In most "nationalist" debates the heart of the debate is ethnic, defining your nation by virtue of your parentage. JK Rowling got this wrong, in her £1m No statement in which she says that people might judge her 'insufficiently Scottish' http://www.jkrowling.com/en_GB/#/news-events/latest (to which the National Collective's Mairi McFadyen wrote such a brilliant reply http://nationalcollective.com/2014/06/11/an-open-letter-to-j-k-rowling/ ).
In Scotland it's not about being Scottish, or not being Scottish enough. It's about a group of people, living in a nation, choosing how they should be governed.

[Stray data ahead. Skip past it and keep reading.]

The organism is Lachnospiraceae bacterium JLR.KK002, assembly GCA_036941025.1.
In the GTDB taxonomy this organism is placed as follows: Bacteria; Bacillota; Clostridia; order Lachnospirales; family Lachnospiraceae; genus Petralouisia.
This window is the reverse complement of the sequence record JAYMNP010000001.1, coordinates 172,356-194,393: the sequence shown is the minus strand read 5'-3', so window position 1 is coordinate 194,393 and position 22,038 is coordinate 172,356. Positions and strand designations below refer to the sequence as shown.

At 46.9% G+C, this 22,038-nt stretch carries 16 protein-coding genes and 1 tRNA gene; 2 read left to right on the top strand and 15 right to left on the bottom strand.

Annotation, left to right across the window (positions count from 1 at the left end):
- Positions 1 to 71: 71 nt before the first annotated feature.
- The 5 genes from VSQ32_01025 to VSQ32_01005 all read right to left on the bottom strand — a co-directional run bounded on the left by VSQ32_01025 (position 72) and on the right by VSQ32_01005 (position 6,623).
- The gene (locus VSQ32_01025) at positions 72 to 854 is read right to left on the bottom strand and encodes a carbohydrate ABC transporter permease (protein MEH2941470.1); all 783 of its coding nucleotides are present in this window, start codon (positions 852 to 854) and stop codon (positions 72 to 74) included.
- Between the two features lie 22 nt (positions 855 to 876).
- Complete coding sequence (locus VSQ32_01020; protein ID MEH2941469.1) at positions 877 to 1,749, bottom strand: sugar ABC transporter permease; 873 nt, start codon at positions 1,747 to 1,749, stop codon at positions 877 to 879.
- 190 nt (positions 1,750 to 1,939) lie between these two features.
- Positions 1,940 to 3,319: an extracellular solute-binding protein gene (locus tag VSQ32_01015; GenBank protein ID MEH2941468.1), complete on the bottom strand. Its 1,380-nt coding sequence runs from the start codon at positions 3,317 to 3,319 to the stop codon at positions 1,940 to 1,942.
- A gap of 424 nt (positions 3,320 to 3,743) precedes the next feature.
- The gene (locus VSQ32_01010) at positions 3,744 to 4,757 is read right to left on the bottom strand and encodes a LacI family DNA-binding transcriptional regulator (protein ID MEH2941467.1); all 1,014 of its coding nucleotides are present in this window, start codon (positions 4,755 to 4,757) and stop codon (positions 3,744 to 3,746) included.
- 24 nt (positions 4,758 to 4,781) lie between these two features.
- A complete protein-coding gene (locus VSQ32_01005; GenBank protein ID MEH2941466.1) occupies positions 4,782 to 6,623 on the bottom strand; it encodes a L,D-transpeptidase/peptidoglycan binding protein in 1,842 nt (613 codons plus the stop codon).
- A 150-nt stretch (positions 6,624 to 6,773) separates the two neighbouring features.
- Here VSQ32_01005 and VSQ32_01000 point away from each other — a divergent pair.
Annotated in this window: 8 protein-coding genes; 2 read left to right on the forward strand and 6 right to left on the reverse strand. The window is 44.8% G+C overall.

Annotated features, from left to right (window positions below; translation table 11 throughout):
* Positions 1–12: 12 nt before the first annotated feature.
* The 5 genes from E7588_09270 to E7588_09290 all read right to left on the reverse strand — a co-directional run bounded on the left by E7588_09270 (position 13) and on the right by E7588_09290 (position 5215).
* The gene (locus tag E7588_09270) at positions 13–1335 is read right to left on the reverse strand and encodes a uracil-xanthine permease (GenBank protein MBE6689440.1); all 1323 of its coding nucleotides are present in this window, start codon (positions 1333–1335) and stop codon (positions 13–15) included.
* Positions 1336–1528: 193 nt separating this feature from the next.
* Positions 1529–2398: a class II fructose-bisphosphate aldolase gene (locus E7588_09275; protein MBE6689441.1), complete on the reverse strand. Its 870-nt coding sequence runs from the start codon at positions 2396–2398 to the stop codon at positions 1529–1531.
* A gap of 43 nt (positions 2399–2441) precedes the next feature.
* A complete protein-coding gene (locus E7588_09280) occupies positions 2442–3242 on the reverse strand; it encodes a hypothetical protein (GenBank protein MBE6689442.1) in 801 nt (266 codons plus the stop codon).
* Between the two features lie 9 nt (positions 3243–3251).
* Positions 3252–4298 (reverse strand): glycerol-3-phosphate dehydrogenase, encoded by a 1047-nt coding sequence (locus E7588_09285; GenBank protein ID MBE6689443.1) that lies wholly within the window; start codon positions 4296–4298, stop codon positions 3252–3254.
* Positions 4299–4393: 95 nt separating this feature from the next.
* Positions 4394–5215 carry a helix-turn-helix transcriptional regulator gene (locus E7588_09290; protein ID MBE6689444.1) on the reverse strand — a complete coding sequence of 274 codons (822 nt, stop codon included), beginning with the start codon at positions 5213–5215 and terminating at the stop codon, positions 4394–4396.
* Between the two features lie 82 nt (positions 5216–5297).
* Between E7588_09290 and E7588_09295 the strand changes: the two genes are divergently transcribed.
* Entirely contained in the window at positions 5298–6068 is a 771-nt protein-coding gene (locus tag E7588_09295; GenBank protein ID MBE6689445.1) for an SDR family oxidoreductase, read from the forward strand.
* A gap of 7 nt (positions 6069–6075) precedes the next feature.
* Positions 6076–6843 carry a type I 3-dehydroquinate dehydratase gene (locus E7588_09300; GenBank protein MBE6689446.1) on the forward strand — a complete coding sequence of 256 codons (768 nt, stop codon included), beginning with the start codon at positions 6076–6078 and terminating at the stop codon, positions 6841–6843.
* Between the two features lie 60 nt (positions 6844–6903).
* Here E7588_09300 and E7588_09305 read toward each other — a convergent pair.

I am Scottish. But like millions of Scots I don't live there, an emigrant looking for opportunities and a lifestyle that Scotland did not appear, in 1975, to provide. I'm ethnically and culturally Scottish, but it's right that I should not have the vote in a country that I chose to leave 39 years ago.
The evolution in the nationalist debate has not apparently registered with the No campaign. The No discourse is still shouting about nationalists closing the borders and hating the English. This is childish. The people who live in Scotland could define themselves as Scottish, English, Catalan, Pakistani, Brazilian, Kurdish or any one of the hundreds of homes, or ethnicities, that make up Scotland's diverse populace. All of these people can vote.